When an employee is faced with disciplinary proceedings, particularly where these relate to conduct, it is a common reaction for the employer to look to suspend that employee.
Suspension is often carried out as an automatic response in every situation, with little or no thought being given to reasoning behind the suspension. However, this step should only be taken for a legitimate reason, for example; to preserve evidence, to protect the integrity of the disciplinary investigation or to protect other employees.
A 2017 High Court judgment raised the risk of such an approach being taken by ruling that taking such steps as a “knee-jerk reaction” is likely to be a breach of the implied term of trust and confidence that exists in all employment relationships, so giving rise to a claim by the employee of breach of contract or constructive dismissal.
In the recent Court of Appeal judgment, in the case of London Borough of Lambeth v Agoreyo, the following tests were applied when considering if suspension was a ‘knee jerk’ reaction or a justified action;
- The correct test to apply whether to suspend an employee is not whether suspension is “necessary” but instead if there is “reasonable and proper cause” to suspend the individual in the circumstances;
- That an act of suspension can constitute a breach of the implied term of trust and confidence and so give rise to a claim, however this is not automatically the case. Instead whether there is a breach should be looked at on a case by case basis, applying the above test; and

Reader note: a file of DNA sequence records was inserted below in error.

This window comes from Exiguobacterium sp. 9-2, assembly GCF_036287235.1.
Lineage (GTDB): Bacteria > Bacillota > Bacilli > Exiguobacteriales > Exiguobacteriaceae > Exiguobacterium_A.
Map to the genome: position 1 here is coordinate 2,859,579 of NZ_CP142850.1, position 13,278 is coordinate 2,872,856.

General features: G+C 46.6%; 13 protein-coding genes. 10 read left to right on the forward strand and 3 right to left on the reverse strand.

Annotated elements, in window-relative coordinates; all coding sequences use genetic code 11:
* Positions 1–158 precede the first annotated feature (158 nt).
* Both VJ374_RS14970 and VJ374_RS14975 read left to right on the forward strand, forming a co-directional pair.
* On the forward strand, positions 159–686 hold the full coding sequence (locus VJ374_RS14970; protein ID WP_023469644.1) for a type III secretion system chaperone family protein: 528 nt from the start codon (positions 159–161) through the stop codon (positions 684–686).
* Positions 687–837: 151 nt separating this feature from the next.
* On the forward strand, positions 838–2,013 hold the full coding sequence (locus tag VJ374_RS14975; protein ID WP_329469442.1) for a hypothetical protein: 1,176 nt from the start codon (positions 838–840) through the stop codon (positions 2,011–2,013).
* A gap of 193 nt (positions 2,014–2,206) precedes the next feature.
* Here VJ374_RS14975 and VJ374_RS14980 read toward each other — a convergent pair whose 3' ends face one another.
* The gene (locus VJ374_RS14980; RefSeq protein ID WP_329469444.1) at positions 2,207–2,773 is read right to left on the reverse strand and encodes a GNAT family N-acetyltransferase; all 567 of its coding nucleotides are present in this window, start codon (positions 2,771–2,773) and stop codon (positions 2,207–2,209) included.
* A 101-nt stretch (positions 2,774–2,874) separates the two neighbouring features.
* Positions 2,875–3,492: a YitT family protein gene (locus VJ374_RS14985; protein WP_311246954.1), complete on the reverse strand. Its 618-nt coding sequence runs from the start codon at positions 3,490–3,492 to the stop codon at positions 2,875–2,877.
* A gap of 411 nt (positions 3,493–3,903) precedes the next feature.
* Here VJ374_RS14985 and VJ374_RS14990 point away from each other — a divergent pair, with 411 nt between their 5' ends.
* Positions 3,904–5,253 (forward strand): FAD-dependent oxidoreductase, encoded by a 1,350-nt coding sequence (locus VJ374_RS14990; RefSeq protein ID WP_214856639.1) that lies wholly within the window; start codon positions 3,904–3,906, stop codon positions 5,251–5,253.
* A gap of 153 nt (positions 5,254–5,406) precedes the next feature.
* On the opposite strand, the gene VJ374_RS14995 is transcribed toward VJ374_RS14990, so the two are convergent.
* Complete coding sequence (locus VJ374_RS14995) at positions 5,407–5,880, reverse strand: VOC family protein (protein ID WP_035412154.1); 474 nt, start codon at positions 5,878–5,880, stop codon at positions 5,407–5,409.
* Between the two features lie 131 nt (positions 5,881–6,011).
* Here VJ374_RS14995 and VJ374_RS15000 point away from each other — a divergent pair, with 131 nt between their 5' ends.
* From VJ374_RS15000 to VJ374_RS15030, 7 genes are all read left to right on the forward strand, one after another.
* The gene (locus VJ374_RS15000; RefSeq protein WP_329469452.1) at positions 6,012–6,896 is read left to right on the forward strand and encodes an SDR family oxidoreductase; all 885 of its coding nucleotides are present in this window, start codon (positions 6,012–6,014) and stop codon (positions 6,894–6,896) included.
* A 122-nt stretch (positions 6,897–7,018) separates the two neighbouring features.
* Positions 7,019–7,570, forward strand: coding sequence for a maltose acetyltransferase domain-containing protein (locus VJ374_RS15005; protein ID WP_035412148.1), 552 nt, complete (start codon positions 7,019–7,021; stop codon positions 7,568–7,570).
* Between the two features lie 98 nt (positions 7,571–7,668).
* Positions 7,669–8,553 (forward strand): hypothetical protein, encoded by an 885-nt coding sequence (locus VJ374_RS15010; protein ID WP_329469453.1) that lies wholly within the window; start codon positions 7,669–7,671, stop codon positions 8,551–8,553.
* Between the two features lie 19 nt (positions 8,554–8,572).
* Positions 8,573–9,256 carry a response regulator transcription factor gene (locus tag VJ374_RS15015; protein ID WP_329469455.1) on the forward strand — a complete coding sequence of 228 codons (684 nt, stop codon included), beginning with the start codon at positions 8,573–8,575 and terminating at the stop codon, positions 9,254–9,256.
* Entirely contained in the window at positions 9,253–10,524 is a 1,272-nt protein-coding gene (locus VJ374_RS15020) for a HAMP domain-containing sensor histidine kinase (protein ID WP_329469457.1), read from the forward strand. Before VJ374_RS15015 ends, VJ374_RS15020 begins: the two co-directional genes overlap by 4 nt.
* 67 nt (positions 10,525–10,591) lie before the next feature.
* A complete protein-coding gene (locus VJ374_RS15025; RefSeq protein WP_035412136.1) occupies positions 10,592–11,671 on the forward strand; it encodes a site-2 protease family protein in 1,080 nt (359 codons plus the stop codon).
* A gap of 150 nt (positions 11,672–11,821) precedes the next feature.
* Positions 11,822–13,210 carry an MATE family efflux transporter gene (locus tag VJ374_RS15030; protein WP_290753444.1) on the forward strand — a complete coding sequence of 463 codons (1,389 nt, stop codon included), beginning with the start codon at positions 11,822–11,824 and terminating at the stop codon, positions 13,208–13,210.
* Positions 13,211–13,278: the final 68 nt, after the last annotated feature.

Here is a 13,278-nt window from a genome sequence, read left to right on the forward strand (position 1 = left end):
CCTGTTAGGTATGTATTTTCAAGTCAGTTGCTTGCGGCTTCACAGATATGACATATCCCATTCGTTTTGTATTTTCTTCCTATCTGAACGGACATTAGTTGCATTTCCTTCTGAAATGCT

- That whether a suspension of an employee is a ‘neutral’ act is not a relevant (or useful) question to ask. Instead the key issue is whether or not the employer was justified in suspending the employee on the particular facts.
Our top tips when suspending an employee
While this case does not offer a dramatic change in the direction of the law, it does clarify the position for employers when it comes to suspending employees and offers a view which is more employer friendly than that originally taken by the High Court.
Employers should take time to look at the circumstances on a case by case basis and examine whether suspending the employee would be reasonable taking into account all of the available evidence. For example, considering:
Why is suspension necessary? What purpose is the employer looking to achieve by suspending the employee, for example protection of evidence or other employees;
Whether any, less onerous, alternatives are possible (such as the individual working from home, having access restricted to certain information or being temporarily redeployed);
What evidence is available–are the allegations being made against an employee credible? A full judgment on the facts obviously will not be made until the conclusion of the disciplinary proceedings, however the employer should at least carry out some preliminary investigations prior to suspending the employee and be con dent there is some evidence to back up the allegations;
What effect the suspension may have on the employee. For example will suspension likely have a material impact on the employee’s reputation, either internally or externally?
For any further advice or information please contact the team here at SFB Consulting. Our offices are based in Bishop’s Stortford and London, but we offer our services and consultancy UK wide.
T:01279 874 676